HTC just released its software development kit for the front-facing cameras on the Vive Pro. The new update should help turn the device into the kind of augmented reality developer kit Magic Leap is distributing quietly in small numbers.
Magic Leap is raising billions of dollars for a a see-through AR headset that is hard to get access to as a developer, with digital images few can even see without signing a non-disclosure agreement. HTC is very different. The HTC Vive Pro is a high-quality VR headset shipping today in an $1,100 package, and you’ll need to bring your own high-end PC to power it. Unlike Magic Leap, though, Vive Pro is available for purchase immediately. It uses an opaque display with outward-facing cameras that can show you the world outside the headset while collecting information about the environment to merge both realities.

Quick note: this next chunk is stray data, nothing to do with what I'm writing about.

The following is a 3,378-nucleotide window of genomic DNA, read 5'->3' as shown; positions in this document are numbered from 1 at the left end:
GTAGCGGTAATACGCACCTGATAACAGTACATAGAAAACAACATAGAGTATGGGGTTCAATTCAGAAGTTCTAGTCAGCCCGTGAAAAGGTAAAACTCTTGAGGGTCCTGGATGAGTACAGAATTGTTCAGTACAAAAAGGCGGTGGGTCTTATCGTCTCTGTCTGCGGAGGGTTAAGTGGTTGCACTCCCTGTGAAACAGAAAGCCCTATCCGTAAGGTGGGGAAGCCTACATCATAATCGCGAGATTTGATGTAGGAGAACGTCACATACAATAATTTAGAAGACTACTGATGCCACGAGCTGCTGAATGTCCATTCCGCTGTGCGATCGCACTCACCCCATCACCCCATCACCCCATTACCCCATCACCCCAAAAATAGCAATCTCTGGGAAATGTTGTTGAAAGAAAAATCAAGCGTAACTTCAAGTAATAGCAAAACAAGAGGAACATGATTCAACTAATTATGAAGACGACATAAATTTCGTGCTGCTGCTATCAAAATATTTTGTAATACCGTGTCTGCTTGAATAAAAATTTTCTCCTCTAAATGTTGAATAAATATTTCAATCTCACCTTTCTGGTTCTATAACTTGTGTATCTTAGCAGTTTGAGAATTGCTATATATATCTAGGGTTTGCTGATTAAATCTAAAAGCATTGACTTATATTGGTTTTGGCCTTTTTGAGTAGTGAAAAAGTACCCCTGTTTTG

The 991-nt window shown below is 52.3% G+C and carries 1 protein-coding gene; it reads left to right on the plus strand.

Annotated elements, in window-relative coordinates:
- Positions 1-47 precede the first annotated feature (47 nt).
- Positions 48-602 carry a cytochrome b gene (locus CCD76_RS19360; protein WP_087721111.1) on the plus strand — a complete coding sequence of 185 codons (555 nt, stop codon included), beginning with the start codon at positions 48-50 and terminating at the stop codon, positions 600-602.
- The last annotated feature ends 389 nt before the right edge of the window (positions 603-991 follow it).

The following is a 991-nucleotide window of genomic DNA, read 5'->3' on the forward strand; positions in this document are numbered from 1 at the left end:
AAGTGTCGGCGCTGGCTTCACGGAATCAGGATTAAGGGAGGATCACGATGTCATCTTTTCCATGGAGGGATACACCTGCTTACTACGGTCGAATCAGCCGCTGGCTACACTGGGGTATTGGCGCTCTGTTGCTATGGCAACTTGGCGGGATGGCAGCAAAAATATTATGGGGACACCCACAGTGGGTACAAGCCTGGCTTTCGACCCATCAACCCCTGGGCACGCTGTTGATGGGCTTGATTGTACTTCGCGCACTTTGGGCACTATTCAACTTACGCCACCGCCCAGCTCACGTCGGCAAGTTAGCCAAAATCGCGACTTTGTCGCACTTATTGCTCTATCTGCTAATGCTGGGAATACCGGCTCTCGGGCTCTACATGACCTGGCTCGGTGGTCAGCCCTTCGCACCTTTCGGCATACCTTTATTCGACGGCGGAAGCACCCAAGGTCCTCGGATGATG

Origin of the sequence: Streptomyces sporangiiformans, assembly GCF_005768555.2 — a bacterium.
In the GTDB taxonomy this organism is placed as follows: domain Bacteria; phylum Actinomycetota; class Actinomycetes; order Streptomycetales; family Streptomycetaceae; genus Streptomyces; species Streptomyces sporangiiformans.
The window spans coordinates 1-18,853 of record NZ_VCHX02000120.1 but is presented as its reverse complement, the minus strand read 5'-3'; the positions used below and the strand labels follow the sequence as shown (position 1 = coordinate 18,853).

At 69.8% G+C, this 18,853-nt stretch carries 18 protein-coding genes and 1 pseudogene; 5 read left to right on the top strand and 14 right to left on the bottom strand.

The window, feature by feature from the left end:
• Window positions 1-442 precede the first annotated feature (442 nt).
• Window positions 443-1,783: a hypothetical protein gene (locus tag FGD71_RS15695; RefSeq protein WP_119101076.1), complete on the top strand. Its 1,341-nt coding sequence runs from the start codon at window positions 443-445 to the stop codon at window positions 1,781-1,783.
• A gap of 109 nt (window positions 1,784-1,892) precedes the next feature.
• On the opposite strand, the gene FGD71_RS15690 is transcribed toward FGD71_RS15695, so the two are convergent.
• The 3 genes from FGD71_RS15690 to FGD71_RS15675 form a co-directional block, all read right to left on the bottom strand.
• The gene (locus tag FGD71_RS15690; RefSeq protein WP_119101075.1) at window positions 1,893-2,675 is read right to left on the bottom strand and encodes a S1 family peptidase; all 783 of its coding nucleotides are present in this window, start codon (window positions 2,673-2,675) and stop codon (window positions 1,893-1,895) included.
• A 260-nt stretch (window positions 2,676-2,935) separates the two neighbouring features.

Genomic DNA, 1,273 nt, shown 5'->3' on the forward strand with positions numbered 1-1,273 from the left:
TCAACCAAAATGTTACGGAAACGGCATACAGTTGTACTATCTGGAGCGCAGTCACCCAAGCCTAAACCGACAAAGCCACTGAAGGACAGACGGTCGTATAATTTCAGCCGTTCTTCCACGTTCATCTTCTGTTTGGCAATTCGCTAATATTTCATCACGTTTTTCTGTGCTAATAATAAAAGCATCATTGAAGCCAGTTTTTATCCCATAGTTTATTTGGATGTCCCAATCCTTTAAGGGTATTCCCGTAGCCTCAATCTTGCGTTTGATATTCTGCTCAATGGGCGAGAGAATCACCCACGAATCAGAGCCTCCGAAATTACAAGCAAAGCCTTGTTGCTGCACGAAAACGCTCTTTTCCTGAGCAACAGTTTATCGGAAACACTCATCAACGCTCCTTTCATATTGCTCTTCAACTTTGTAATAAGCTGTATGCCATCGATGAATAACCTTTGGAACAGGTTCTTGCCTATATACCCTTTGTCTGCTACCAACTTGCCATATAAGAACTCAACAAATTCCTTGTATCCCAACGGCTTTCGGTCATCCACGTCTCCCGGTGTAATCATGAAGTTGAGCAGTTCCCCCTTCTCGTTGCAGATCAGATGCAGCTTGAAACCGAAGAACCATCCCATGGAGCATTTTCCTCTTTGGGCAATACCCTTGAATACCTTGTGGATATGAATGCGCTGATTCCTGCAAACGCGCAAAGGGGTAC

Here’s an example from Project Ghost Studios, which worked on the feature with HTC as an early partner.
This means you have some choice if you’re a developer looking to build software for headsets that mix a digital reality with the real world. You can sign up for the Magic Leap SDK and try to get your hands on hard-to-get hardware from the company while swearing yourself to secrecy. Or you can think about getting a product like the Zed Mini or Vive Pro to more quickly and openly explore your ideas.
With the latest tools HTC just released, creators can use depth and spatial mapping to do things like “Placing virtual objects in the foreground or background” and “Live interactions with virtual objects and simple hand interactions.”
“We have the option to map the environment (its part of the SDK), but since our game is so simple, we found that only using the game space with a flat surface works fine,” wrote Gaspar Ferreiro, president of Project Ghost Studios, about the example provided above.
Here are some more examples:
The tools are available as an early testing release on the Vive developer site.
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